#include problems

A friend who is a proper C programmer (as opposed to a newbie to C++ like me) gave me a tiny bit of code which includes

#include
#include

but they seem to throw up an error when compiling.

compilation terminated
exit status 1
Error compiling for board Arduino/Genuino Mega or Mega 2560.

I commented out sections of the code bit by and traced it down to these two include statements as the problem.

Now he probably wrote it up in C++ or C# so the Arduino IDE may not have the necessary libraries included.

However I have used “map” in other code before in the Arduino IDE and it works, so I am not sure what the difference is between the map that is obviously included, and the #include

My code that has worked

turn = map(ch1,1035,1835,-255,255);

his code seems a little more complex like it is trying to retrieve a value from a remote call. (his looks like Spanish to me at the moment)

std::map<int, int> curveVals = {{ 0, 0}, {10, 1}, {15, 2}, {25, 3}, {35, 4}, {45, 5}, {55, 6}, {65, 7}, {75, 8}, {85, 9}, {95, 10}, {105, 12}, {115, 15},
  {125, 18}, {135, 21}, {145, 24}, {155, 27}, {165, 30}, {175, 34}, {185, 39}, {195, 45}, {205, 52}, {215, 61}, {225, 72}, {235, 85}, {245, 100}, {256, 0}}};

I put this error down to me needing to add #include and #include libraries to Arduino IDE
are these already in the Arduino IDE under another include or do I need to add them?

I have looked at Arduino - Libraries / https://www.arduino.cc/en/Guide/Libraries and a few other things that say how to add libraries, but it would seem to me something so common as map and string should already be included, and if they aren’t I don’t know where to get them.

Try putting “.h” in the name of the library.

#include <map.h>
#include <string.h>

string.h is a standard C library.

Here’s a reference on the map library

MorganS:
Try putting “.h” in the name of the library.

#include <map.h>

#include <string.h>




string.h is a standard C library. 

[Here's a reference on the map library](http://en.cppreference.com/w/cpp/container/map)

Thanks for the reference Morgan. I thought adding a .h might help so I tried it before, but alas same error message. I also figured they should be included in the library but wasn’t certain… I have included the whole code just in case it is being triggered by something else.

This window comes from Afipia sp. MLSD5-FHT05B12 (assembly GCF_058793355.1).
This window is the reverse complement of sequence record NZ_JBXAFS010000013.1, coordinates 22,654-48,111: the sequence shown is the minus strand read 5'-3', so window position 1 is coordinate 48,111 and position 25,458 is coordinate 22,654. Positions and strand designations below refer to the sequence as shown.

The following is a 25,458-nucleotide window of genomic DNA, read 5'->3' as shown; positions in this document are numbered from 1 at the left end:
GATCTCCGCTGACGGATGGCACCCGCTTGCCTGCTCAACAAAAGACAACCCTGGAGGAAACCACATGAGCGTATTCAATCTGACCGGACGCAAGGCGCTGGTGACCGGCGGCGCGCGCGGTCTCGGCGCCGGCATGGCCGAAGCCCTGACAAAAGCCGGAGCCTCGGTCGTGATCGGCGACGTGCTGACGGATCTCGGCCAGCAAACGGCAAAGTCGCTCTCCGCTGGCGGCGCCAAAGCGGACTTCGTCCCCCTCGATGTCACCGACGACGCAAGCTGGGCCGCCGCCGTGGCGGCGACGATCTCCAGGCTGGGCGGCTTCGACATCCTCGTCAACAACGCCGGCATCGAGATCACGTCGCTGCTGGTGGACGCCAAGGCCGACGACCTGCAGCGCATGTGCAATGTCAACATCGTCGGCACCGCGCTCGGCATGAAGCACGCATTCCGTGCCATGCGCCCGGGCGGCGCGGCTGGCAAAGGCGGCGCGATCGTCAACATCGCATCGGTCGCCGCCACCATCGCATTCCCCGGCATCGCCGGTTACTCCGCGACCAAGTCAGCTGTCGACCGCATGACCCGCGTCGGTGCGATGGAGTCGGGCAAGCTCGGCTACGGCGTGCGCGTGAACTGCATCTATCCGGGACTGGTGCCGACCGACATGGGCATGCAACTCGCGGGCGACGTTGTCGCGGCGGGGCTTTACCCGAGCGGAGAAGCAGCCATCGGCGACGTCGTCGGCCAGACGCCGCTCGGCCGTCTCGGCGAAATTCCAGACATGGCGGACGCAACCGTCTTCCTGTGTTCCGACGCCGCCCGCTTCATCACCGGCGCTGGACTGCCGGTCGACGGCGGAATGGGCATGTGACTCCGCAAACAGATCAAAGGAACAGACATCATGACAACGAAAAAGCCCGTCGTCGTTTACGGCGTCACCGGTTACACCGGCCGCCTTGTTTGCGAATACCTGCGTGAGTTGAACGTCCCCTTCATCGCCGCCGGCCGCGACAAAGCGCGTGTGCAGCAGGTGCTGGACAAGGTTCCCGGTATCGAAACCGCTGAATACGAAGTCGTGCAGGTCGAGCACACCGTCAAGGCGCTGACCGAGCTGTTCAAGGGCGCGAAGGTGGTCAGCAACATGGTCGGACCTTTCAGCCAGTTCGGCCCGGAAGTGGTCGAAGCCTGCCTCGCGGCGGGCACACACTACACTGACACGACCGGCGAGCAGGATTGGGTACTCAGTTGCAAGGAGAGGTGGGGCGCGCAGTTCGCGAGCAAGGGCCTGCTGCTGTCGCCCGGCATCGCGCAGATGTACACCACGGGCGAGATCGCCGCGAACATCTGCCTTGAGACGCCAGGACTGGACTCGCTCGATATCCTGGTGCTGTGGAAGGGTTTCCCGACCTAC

//At top of page

  #include <map.h>
  #include <string.h> 
or
  #include <map
  #include <string>  

//Section of code in loop 

std::map<int, int> curveVals = {{ 0, 0}, {10, 1}, {15, 2}, {25, 3}, {35, 4}, {45, 5}, {55, 6}, {65, 7}, {75, 8}, {85, 9}, {95, 10}, {105, 12}, {115, 15},
  {125, 18}, {135, 21}, {145, 24}, {155, 27}, {165, 30}, {175, 34}, {185, 39}, {195, 45}, {205, 52}, {215, 61}, {225, 72}, {235, 85}, {245, 100}, {256, 0}}};

  auto iPcnt = curveVals.upper_bound(abs(move));
  Serial.println(" iMove = " + std::to_string(abs(move)) + " " + (--iPcnt)->first); Serial.println();
  iPcnt = curveVals.upper_bound(abs(turn));
  Serial.println(" iTurn = " + std::to_string(abs(turn)) + " " + (--iPcnt)->first); Serial.println();

The lack of a .h ending is a C++ thing, and “string” and “map” are part of the C++ Standard Template Library that the arduino environment does not support by default.

westfw: The lack of a .h ending is a C++ thing, and "string" and "map" are part of the C++ Standard Template Library that the arduino environment does not support by default.

So are you saying I need to add them to the Ardunio IDE to access them?

Tried

  //#include <map>
  #include <string.h>

and it didn’t throw up an error, but I can’t test fully until I sort out the “map” since it is part of the same code.

Seem to have solved the problem by downloading and installing two zip libraries. ArduinoSTL-master.zip and StandardCplusplus-master.zip.

  #include <ArduinoSTL.h>
  #include <StandardCplusplus.h>  
  #include <map>
  #include <string.h>

seems to try and compile now but comes up with a different error.

sketch_Sabertooth_Output2:48: error: could not convert ‘{{0, 0}, {10, 1}, {15, 2}, {25, 3}, {35, 4}, {45, 5}, {55, 6}, {65, 7}, {75, 8}, {85, 9}, {95, 10}, {105, 12}, {115, 15}, {125, 18}, {135, 21}, {145, 24}, {155, 27}, {165, 30}, {175, 34}, {185, 39}, {195, 45}, {205, 52}, {215, 61}, {225, 72}, {235, 85}, {245, 100}, {256, 0}}’ from ‘’ to ‘std::map<int, int>’